Boundary plans spark fury among Doncaster councillors

Doncaster's  Civic Offices.
Doncaster's Civic Offices.

Plans for the biggest changes to Doncaster’s political map for 40 years have sparked fury, with claims of political bias.

Proposals will be submitted on Monday to the Local Government Boundary Commission for changes which would see the number of Doncaster councillors cut to 54 and alterations to the wards they represent.

But furious Conservatives on Doncaster Council have accused a working group on the council - which was set up to look at the changes - of fixing the boundaries to gain their own political advantages, a practice known as ‘gerrymandering’.

The full council met to debate the alterations, and 83 per cent backed a ‘main proposal’ for the new ward boundaries, which will be submitted to the Local Government Boundary Commission for England.

The main proposal was devised through the council’s Cross Party Working Group, which consisted of councillors representing both the Labour party and the Conservatives, with Monty Cuthbert participating as a Liberal Democrat and later as an independent.

A second proposal was submitted by the Conservatives earlier this week, due to it being incomplete during previous working group meetings, and was voted for by 13 per cent of councillors at the meeting.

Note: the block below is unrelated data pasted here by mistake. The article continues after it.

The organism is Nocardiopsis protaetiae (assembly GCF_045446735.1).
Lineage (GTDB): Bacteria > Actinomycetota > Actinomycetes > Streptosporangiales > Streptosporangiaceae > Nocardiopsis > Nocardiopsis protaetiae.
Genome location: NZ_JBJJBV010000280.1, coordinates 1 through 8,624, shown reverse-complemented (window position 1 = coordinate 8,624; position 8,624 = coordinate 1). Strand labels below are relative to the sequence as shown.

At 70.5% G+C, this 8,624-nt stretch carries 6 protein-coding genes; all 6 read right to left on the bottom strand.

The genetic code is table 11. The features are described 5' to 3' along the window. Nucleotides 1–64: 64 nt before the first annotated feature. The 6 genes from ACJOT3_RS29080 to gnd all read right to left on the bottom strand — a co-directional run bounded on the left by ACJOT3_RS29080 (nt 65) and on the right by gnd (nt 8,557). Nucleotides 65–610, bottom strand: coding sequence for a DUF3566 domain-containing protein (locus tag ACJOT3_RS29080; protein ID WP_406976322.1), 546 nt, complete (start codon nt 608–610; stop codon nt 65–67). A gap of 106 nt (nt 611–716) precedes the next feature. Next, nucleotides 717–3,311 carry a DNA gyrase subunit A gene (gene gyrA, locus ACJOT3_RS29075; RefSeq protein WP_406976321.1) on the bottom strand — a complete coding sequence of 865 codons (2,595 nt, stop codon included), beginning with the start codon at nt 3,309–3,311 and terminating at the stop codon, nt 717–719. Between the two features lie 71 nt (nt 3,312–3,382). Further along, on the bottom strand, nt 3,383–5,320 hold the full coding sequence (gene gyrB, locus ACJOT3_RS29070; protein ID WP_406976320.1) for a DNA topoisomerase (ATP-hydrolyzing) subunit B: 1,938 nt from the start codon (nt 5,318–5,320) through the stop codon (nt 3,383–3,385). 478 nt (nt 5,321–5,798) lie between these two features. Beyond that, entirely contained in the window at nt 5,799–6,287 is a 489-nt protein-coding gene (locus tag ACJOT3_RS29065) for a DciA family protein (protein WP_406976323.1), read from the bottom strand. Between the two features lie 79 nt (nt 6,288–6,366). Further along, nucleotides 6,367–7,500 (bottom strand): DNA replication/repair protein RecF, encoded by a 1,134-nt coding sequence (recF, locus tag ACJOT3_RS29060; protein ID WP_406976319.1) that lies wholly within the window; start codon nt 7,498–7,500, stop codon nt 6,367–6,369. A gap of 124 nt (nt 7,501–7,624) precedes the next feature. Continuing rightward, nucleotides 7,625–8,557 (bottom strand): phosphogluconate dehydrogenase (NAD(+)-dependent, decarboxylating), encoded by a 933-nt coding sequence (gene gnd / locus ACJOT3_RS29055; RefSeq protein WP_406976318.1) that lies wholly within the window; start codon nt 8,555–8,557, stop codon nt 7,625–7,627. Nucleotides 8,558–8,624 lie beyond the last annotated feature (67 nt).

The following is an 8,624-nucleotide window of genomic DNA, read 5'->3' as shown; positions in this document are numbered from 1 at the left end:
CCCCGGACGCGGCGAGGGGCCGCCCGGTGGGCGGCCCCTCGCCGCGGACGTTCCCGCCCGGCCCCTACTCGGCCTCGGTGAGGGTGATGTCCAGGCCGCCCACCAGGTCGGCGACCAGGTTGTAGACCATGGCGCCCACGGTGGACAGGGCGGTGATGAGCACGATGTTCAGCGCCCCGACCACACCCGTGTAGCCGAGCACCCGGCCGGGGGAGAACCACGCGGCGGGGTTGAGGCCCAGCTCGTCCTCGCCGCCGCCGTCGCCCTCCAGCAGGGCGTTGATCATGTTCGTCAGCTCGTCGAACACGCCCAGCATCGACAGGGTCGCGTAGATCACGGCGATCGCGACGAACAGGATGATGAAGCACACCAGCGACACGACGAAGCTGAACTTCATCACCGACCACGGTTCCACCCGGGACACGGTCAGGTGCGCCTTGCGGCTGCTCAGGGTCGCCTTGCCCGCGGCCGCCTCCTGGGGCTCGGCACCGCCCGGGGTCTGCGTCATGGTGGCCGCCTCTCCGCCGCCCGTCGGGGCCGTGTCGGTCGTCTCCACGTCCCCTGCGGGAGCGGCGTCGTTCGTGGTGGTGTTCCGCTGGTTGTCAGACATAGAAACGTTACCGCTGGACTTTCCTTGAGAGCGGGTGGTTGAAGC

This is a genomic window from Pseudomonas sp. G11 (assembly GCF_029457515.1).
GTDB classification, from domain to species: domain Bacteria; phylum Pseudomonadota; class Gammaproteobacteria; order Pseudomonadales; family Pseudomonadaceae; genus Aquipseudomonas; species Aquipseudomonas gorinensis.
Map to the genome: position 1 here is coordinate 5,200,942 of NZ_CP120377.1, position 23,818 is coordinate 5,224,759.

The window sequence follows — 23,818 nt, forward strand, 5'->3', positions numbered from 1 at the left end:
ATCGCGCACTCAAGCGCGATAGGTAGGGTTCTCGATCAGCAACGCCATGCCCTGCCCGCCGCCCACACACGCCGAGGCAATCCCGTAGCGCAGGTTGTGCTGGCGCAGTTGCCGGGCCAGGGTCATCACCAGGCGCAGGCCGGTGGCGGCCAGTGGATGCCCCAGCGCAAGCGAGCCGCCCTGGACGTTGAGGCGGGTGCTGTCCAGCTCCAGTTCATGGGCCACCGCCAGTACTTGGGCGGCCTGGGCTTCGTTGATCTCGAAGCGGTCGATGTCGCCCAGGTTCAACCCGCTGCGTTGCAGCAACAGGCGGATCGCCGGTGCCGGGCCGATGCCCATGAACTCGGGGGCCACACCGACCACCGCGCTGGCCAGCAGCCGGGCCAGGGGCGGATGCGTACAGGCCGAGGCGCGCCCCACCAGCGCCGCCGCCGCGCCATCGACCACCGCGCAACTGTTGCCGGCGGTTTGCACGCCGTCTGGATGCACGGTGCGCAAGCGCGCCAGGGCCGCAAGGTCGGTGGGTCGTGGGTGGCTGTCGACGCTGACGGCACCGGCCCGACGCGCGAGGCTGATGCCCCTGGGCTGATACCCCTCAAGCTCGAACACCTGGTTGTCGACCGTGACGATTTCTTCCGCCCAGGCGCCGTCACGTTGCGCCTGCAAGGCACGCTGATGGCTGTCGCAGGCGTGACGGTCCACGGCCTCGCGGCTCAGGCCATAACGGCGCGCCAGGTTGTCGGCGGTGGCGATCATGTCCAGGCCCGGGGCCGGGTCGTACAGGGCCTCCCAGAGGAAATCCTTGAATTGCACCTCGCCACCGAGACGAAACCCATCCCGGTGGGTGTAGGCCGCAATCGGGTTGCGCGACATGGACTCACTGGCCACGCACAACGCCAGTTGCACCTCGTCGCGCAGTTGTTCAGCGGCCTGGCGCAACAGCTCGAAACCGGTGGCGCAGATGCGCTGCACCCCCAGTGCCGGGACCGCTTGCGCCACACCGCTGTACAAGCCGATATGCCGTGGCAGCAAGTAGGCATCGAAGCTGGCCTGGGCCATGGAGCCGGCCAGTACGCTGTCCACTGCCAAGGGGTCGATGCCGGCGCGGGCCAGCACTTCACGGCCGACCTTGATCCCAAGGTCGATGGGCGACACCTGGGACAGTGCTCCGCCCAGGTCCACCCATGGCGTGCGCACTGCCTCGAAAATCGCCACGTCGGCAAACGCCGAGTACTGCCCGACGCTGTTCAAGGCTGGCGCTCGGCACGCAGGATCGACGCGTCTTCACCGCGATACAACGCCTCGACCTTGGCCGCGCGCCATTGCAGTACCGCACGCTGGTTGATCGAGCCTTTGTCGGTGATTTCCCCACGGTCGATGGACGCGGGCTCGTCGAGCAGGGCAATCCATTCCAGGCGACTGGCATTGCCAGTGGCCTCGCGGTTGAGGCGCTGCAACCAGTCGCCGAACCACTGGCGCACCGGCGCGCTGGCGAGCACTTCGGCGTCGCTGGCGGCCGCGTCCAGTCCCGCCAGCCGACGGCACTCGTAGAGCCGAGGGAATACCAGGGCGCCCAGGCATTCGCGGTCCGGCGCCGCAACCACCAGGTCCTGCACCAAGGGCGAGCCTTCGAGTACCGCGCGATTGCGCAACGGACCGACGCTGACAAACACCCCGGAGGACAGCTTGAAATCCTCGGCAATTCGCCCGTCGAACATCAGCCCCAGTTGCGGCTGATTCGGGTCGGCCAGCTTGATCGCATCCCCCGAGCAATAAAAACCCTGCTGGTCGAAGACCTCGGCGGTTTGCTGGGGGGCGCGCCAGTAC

Conservative councillors Jonathan Wood and Cynthia Ransome are not happy.

Coun Wood attended two meetings with the working group, and told the full council meeting the group was like a ‘bear pit’.

He added: “When we talk about altering boundaries it’s always an emotive issue, particularly among councillors who could lose their seats, and in this case has led to gerrymandering.

“The cross party working group did not represent fairness or equity.”

Coun Wood also suggested the ward boundaries under the main proposal would result in ‘hardship’ and ‘isolation’ for people living in rural areas.

Chairman of the working group, Coun Glyn Jones, denied any gerrymandering had taken place.

Coun Jones told the council: “If any interested parties wanted to, they could have put their submissions forward during the consultation process.” He added: “This is a fair and balanced submission.”

Both proposals, which have been designed to accommodate a reduction in the number of Doncaster councillors from 63 to 54, will be submitted, along with a record of which proposal was passed with a majority.

Mayor of Doncaster Ros Jones said of the proposals: “We will be going forward with the best interests of this borough. We are a 21st century party, with 21st century suggestions of how to serve Doncaster.”

The boundary commission announced in November it was ‘minded’ to recommend Doncaster Council should lose nine councillors, leaving 54 instead of the current 63.

Since November last year residents and interested parties have been invited to share their views on where the boundaries should lie, and a draft recommendation is expected in May.

The boundary commission says it aims to deliver equality so each councillor represents roughly the same number of voters, and will also attempt to ensure the new wards reflect the identities of communities.